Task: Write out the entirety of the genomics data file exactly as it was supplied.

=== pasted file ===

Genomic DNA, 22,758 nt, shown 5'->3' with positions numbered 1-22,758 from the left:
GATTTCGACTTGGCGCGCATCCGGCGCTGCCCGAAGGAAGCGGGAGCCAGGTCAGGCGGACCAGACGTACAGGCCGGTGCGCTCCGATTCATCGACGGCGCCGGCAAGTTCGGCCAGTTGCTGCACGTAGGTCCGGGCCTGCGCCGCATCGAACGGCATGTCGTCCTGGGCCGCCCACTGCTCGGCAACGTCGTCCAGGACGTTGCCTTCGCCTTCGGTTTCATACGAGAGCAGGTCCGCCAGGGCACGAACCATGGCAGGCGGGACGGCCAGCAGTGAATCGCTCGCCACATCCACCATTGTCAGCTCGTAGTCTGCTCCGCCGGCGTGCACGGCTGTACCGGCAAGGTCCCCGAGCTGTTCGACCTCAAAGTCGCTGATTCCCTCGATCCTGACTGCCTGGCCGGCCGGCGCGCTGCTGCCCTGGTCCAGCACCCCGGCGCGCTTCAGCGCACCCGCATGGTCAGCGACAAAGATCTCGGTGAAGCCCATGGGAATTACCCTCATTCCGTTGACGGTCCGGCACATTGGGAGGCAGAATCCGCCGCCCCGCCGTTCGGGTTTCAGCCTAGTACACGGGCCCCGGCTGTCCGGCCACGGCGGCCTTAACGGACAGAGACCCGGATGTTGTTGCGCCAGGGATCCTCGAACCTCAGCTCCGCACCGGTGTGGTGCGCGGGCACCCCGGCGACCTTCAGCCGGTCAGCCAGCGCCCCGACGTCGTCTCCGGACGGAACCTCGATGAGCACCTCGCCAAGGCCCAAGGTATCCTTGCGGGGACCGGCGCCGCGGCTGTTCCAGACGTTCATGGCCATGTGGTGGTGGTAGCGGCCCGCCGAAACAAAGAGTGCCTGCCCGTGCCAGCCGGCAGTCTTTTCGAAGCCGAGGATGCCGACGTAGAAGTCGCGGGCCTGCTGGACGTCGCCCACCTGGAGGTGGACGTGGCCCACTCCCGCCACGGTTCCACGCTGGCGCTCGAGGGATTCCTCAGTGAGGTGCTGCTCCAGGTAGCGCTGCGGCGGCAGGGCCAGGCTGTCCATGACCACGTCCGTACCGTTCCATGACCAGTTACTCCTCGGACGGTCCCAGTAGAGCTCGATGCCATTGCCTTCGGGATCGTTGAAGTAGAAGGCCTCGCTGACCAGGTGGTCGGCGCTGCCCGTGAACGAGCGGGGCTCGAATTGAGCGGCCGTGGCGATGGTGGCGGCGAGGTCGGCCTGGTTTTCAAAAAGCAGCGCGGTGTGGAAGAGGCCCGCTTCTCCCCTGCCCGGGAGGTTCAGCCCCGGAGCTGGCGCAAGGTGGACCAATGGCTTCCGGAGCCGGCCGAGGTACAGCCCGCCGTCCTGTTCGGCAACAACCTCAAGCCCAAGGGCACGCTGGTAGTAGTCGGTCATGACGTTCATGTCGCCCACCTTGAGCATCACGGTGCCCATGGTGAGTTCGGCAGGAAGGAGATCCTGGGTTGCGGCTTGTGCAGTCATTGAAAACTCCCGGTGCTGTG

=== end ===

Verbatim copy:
Genomic DNA, 22,758 nt, shown 5'->3' with positions numbered 1-22,758 from the left:
GATTTCGACTTGGCGCGCATCCGGCGCTGCCCGAAGGAAGCGGGAGCCAGGTCAGGCGGACCAGACGTACAGGCCGGTGCGCTCCGATTCATCGACGGCGCCGGCAAGTTCGGCCAGTTGCTGCACGTAGGTCCGGGCCTGCGCCGCATCGAACGGCATGTCGTCCTGGGCCGCCCACTGCTCGGCAACGTCGTCCAGGACGTTGCCTTCGCCTTCGGTTTCATACGAGAGCAGGTCCGCCAGGGCACGAACCATGGCAGGCGGGACGGCCAGCAGTGAATCGCTCGCCACATCCACCATTGTCAGCTCGTAGTCTGCTCCGCCGGCGTGCACGGCTGTACCGGCAAGGTCCCCGAGCTGTTCGACCTCAAAGTCGCTGATTCCCTCGATCCTGACTGCCTGGCCGGCCGGCGCGCTGCTGCCCTGGTCCAGCACCCCGGCGCGCTTCAGCGCACCCGCATGGTCAGCGACAAAGATCTCGGTGAAGCCCATGGGAATTACCCTCATTCCGTTGACGGTCCGGCACATTGGGAGGCAGAATCCGCCGCCCCGCCGTTCGGGTTTCAGCCTAGTACACGGGCCCCGGCTGTCCGGCCACGGCGGCCTTAACGGACAGAGACCCGGATGTTGTTGCGCCAGGGATCCTCGAACCTCAGCTCCGCACCGGTGTGGTGCGCGGGCACCCCGGCGACCTTCAGCCGGTCAGCCAGCGCCCCGACGTCGTCTCCGGACGGAACCTCGATGAGCACCTCGCCAAGGCCCAAGGTATCCTTGCGGGGACCGGCGCCGCGGCTGTTCCAGACGTTCATGGCCATGTGGTGGTGGTAGCGGCCCGCCGAAACAAAGAGTGCCTGCCCGTGCCAGCCGGCAGTCTTTTCGAAGCCGAGGATGCCGACGTAGAAGTCGCGGGCCTGCTGGACGTCGCCCACCTGGAGGTGGACGTGGCCCACTCCCGCCACGGTTCCACGCTGGCGCTCGAGGGATTCCTCAGTGAGGTGCTGCTCCAGGTAGCGCTGCGGCGGCAGGGCCAGGCTGTCCATGACCACGTCCGTACCGTTCCATGACCAGTTACTCCTCGGACGGTCCCAGTAGAGCTCGATGCCATTGCCTTCGGGATCGTTGAAGTAGAAGGCCTCGCTGACCAGGTGGTCGGCGCTGCCCGTGAACGAGCGGGGCTCGAATTGAGCGGCCGTGGCGATGGTGGCGGCGAGGTCGGCCTGGTTTTCAAAAAGCAGCGCGGTGTGGAAGAGGCCCGCTTCTCCCCTGCCCGGGAGGTTCAGCCCCGGAGCTGGCGCAAGGTGGACCAATGGCTTCCGGAGCCGGCCGAGGTACAGCCCGCCGTCCTGTTCGGCAACAACCTCAAGCCCAAGGGCACGCTGGTAGTAGTCGGTCATGACGTTCATGTCGCCCACCTTGAGCATCACGGTGCCCATGGTGAGTTCGGCAGGAAGGAGATCCTGGGTTGCGGCTTGTGCAGTCATTGAAAACTCCCGGTGCTGTG